An imprecise cloud of possibilites: Jamila Johnson-Small’s free-flowing choreography brings dance artists into a contemporary art context.
Renders the inevitable clichés ‘hollow and cartoonish’: Paul Hughes reviews The Araniello Show, on as part of NOW18.
Instinctive honesty and benevolence: Paul Hughes reviews the latest work from Igor & Moreno.
Grasping, sweaty choreographies of impulse: Paul Hughes reviews Meg Stuart’s work about bodies, bodies, bodies.
“A thrilling and urgent ritual”: Paul Hughes contemplates technology, mortality and the future while watching Colette Sadler’s bold contemporary dance.
“Does the work think we care? Does it care if we care?”: choreographer Joe Moran’s evening of minimalist dance performances and installations.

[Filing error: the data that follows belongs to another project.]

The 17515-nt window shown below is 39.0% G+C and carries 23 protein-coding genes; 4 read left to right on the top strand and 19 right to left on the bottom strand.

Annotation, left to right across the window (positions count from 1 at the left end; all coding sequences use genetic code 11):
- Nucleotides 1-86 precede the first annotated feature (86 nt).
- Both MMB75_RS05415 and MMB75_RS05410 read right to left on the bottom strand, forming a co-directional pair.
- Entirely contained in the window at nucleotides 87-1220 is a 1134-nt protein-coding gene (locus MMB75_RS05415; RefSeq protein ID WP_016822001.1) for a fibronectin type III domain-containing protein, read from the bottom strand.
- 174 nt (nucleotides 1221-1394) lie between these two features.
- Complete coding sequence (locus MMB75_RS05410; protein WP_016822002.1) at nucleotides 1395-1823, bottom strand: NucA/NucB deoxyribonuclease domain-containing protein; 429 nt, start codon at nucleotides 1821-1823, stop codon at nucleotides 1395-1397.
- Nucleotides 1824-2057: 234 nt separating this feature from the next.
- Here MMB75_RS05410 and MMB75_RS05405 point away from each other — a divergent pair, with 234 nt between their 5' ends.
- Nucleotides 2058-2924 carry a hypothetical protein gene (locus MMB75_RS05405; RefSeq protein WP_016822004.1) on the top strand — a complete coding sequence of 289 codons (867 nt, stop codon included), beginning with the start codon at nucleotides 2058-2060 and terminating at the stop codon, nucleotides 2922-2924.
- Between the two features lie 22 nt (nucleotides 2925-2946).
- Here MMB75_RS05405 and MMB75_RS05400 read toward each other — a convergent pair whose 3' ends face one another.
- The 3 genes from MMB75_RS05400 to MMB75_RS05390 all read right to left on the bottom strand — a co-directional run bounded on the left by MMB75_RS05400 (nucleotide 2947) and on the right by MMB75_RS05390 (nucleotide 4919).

The delicate unpredictability of the plinth: Paul Hughes reviews Evangelia Kolyra’s performance in the Lace Market Gallery, as part of Nottdance 2017.
Moving in the public space: Paul Hughes reviews Sioned Huws’ work performed in Sneinton Market in Nottingham city centre.
What does it means to have a practice, to do a practice? Paul Hughes reviews Lucy Suggate’s work inspired by the words of Isadora Duncan.
Massaging the hypnotic organs: Paul Hughes reviews Matthias Sperling’s performance lecture at Nottdance 2017.
An all-female punk ceilidh: Paul Hughes reviews Brocade by Roberta Jean on the first night of Nottdance 2017.
Who is being looked at, and who is doing the looking: Paul Hughes reviews an installation work in the Prospect Room of Wollaton Hall as part of Nottdance 2017.